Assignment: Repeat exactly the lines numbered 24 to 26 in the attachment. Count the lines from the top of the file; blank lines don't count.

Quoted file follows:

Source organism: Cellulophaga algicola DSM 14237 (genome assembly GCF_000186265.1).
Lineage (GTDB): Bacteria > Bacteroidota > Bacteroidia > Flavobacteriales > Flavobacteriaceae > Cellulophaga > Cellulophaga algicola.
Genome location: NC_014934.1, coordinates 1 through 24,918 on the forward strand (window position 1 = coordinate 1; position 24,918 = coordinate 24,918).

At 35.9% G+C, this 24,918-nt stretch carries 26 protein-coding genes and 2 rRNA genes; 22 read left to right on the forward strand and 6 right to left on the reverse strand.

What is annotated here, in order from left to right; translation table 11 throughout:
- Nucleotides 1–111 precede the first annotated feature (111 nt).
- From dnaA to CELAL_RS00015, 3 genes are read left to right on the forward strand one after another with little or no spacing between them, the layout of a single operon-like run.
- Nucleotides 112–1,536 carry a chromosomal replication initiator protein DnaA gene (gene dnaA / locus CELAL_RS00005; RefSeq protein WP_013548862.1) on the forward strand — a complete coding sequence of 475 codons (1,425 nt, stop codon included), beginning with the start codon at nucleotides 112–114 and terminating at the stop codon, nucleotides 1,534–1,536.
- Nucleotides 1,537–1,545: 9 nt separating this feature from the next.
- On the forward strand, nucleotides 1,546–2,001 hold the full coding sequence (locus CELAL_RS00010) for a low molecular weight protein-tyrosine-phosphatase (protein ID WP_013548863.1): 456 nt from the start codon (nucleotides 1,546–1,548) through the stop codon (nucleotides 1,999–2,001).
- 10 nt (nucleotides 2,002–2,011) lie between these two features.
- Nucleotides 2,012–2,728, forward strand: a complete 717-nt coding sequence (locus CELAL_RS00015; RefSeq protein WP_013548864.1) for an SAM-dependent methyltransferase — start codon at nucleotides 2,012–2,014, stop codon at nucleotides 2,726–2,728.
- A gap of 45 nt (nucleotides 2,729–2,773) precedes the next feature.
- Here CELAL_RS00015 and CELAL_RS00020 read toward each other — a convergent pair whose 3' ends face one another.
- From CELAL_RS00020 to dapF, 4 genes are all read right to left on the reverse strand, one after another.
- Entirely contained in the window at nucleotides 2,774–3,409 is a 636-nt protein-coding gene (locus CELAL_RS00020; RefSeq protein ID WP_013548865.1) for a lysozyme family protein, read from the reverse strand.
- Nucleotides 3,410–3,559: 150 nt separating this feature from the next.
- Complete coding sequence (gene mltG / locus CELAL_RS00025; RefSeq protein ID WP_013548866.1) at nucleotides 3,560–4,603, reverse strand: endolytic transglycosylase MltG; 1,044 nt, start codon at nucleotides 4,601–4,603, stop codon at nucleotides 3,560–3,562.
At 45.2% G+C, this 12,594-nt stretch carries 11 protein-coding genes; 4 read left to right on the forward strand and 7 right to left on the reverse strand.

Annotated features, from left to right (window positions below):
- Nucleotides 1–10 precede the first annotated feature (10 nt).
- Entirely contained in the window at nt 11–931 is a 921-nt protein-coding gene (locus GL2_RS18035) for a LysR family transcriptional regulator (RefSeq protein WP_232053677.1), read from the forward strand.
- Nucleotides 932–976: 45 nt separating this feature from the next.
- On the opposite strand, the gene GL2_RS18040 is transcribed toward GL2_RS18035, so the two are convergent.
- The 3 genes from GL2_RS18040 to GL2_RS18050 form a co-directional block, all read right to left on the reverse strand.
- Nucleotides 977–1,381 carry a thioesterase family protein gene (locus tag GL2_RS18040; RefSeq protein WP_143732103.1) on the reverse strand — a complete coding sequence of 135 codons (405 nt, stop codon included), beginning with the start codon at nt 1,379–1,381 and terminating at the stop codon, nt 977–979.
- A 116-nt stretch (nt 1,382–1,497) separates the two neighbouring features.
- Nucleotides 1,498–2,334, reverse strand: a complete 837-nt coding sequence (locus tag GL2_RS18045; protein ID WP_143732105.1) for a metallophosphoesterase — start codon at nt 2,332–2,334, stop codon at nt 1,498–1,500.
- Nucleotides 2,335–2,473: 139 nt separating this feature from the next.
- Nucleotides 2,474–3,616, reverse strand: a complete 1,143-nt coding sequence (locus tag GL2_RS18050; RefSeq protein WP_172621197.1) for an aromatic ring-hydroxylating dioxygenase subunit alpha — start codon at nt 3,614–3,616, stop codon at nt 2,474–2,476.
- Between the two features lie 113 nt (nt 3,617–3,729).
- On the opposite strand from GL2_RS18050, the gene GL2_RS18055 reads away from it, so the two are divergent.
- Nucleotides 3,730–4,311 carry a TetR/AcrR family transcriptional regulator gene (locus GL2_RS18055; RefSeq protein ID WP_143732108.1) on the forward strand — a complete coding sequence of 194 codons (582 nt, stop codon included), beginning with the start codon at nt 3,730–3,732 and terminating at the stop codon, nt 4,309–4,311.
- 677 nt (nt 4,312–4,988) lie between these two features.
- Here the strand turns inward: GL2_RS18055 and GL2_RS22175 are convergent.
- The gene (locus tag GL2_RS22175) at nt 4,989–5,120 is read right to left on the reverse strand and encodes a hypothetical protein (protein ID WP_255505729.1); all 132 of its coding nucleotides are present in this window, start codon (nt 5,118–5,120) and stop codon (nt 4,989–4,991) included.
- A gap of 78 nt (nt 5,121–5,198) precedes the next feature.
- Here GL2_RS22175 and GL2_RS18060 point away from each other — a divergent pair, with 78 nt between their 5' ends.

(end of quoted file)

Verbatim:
- On the opposite strand, the gene GL2_RS18040 is transcribed toward GL2_RS18035, so the two are convergent.
- The 3 genes from GL2_RS18040 to GL2_RS18050 form a co-directional block, all read right to left on the reverse strand.
- Nucleotides 977–1,381 carry a thioesterase family protein gene (locus tag GL2_RS18040; RefSeq protein WP_143732103.1) on the reverse strand — a complete coding sequence of 135 codons (405 nt, stop codon included), beginning with the start codon at nt 1,379–1,381 and terminating at the stop codon, nt 977–979.